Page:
Earlier this week at the Champions Challenge, Utah Jazz guard Deron Williams said what most of us think about every time we go golfing.

"I'm nervous," he said. "I'm worried about that first tee shot."

For Williams, he'd rather be shooting a couple of free throws in the final seconds of a close game than teeing off on the first hole at Thanksgiving Point, even if there's about 19,000 fewer people watching.

It's something that afflicts all golfers, even greats such as Johnny Miller and Jack Nicklaus.

Call it First-Tee-itis.

Unless you're a super-confident golfer or perhaps someone who couldn't care less about how you play on the golf course, you probably suffer from this malady.

It can be so bad that you get sweaty palms long before you get to the golf course. Perhaps you're one who lays in bed thinking about your Saturday morning round ... and it's only Tuesday.

What if I pop it up 50 yards? What if I slice it out of bounds? What if I hit a grounder? Will everyone laugh at me? What if I don't even make contact?

I saw the latter happen to a famous local athlete a few years back at a Utah Open pro-am. A guy who had played another sport in front of millions over his career, couldn't make contact on his first tee shot of the day.

Over the years, I've experienced the whole range of first tee shots, well, except for the whiff.

There have also been those occasions where I've warmed up on the range and gotten to the first tee only to top one into the weeds and feel mortified the rest of the day, no matter how well I played after that.

I can also remember playing in a pro-am at the old Shootout at the Jeremy Ranch when large legions of fans lined the fairways, arriving late, rushing to the tee and promptly striping one down the middle.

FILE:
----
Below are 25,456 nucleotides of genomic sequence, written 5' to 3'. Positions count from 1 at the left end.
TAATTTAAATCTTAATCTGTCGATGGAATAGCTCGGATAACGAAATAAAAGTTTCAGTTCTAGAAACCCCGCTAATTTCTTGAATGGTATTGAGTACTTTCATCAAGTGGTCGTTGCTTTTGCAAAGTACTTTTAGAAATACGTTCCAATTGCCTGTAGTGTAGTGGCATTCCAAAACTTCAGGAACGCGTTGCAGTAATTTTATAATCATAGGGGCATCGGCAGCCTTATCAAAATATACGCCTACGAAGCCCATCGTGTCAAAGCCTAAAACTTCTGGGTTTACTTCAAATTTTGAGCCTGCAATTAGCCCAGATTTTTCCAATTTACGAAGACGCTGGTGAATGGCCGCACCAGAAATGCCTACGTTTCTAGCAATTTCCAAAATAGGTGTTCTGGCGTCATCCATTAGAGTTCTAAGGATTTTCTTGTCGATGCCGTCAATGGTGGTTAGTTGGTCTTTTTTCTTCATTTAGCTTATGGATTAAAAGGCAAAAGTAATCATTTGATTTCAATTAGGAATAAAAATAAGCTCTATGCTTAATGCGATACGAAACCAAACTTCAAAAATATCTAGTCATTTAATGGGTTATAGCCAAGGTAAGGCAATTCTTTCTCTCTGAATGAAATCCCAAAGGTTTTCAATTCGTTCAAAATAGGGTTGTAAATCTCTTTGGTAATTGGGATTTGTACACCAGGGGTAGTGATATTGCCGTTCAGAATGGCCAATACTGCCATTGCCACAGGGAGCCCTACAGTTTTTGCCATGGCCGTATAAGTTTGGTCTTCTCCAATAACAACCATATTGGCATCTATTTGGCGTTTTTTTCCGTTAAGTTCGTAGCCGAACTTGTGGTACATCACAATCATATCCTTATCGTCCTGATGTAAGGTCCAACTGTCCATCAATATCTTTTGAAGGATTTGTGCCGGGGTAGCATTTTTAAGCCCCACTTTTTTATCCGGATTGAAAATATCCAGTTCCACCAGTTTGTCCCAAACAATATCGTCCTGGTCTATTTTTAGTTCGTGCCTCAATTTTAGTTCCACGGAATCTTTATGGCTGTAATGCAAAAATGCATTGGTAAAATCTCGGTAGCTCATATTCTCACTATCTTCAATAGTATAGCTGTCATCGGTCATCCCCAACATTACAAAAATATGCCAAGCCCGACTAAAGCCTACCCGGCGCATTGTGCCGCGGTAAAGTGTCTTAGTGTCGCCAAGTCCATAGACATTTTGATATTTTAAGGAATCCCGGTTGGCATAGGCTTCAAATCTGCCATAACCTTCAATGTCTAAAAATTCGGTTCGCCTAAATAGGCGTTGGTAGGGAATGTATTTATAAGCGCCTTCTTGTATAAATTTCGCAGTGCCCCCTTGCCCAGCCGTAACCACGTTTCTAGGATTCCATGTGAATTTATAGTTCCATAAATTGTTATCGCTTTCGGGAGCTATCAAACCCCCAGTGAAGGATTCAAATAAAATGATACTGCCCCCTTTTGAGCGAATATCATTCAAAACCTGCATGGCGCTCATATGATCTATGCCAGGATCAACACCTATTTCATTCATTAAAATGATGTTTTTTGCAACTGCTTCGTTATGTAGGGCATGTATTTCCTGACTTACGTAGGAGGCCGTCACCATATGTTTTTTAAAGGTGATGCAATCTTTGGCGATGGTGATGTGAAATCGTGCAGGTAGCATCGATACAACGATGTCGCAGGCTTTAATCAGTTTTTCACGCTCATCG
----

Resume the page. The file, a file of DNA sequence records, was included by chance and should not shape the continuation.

It's comforting to hear that even the best golfers suffer from First-Tee-itis.

"Every pro is nervous on the first tee," Miller said. "The first tee is not usually a good shot for most people. People tighten up, so their first tee shot almost always goes right, even the pros. What I do before I tee off is take two clubs out and swing them 20 times. Probably the most nervous part of the round is the first hole."

Nicklaus says he never loses any sleep over his first shot of the day and says the key is thinking positive, rather than negative.

"I don't know if it's being nervous or that you just want to get started properly and you're nervous that you're not going to," he said. "You've got to have a positive attitude, and say 'I want to hit a good one,' instead of 'Gee, I don't want to hit a bad one.' There's a big difference."

So according to the greatest golfer of all time, all we need to do is bring a positive attitude to the first tee.

Just forget about all those pop-ups, grounders and whiffs and we'll be just fine.


E-mail: sor@desnews.com